Impact of intense, longitudinal retreatment with praziquantel on cure rates of Schistosomiasis mansoni in a cohort of occupationally exposed adults in Western Kenya
Evan, Secor W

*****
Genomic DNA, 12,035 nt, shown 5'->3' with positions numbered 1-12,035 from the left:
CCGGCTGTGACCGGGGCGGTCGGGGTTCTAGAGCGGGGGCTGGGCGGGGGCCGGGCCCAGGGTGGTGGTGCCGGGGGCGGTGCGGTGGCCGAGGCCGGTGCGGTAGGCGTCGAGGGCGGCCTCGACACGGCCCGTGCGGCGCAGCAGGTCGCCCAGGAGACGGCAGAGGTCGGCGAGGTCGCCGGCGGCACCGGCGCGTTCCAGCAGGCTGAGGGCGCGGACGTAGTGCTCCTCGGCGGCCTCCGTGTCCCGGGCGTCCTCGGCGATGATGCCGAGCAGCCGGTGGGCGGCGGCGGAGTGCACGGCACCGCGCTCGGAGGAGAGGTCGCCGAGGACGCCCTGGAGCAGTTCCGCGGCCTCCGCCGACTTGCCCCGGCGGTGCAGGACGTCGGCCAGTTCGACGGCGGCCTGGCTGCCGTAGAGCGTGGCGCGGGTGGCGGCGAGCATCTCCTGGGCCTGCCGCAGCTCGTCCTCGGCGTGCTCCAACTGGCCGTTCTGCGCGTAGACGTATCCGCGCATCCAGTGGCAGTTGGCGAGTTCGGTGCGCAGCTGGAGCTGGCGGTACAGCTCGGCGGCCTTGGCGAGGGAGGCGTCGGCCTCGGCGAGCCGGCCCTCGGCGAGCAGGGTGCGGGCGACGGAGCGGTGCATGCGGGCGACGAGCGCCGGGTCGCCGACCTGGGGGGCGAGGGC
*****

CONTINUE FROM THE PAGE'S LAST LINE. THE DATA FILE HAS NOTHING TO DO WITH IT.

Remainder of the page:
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OBJECTIVE: To investigate trends in the efficacy of praziquantel (PZQ) suggestive of the emergence of drug resistance against Schistosoma mansoni infection after 12.5 years of intense, repeated use in a small geographic area along the shores of Lake Victoria. METHODS: As part of a longitudinal study, 178 men occupationally exposed to schistosomes were repeatedly tested for S. mansoni infection at 4- to 6-week intervals and treated with PZQ at each reinfection. We compared cure rates by year of study and examined factors associated with cure failure in a multivariate logistic regression model. RESULTS: Overall, the cure rate after a single dose of PZQ was 66%, ranging annually from 36% to 82%. In multivariate analysis, failure to cure after 1 PZQ dose was significantly associated with high intensity of infection and having fewer previous exposures to dying worms. Even after adjustment for these factors, treatments administered in 2006 were significantly more likely to result in cure failures than treatments administered in 2004, the year in which PZQ efficacy was highest. While cure rates varied over the course of 12 years, there was no consistent downward trend towards decreased efficacy over time. In years for which malacological data were available, periods of low PZQ efficacy coincide with high rates of S. mansoni infection in nearby snail populations. CONCLUSION: We did not find a pattern of cure failures consistent with development of clinical resistance to PZQ in our intensely treated cohort.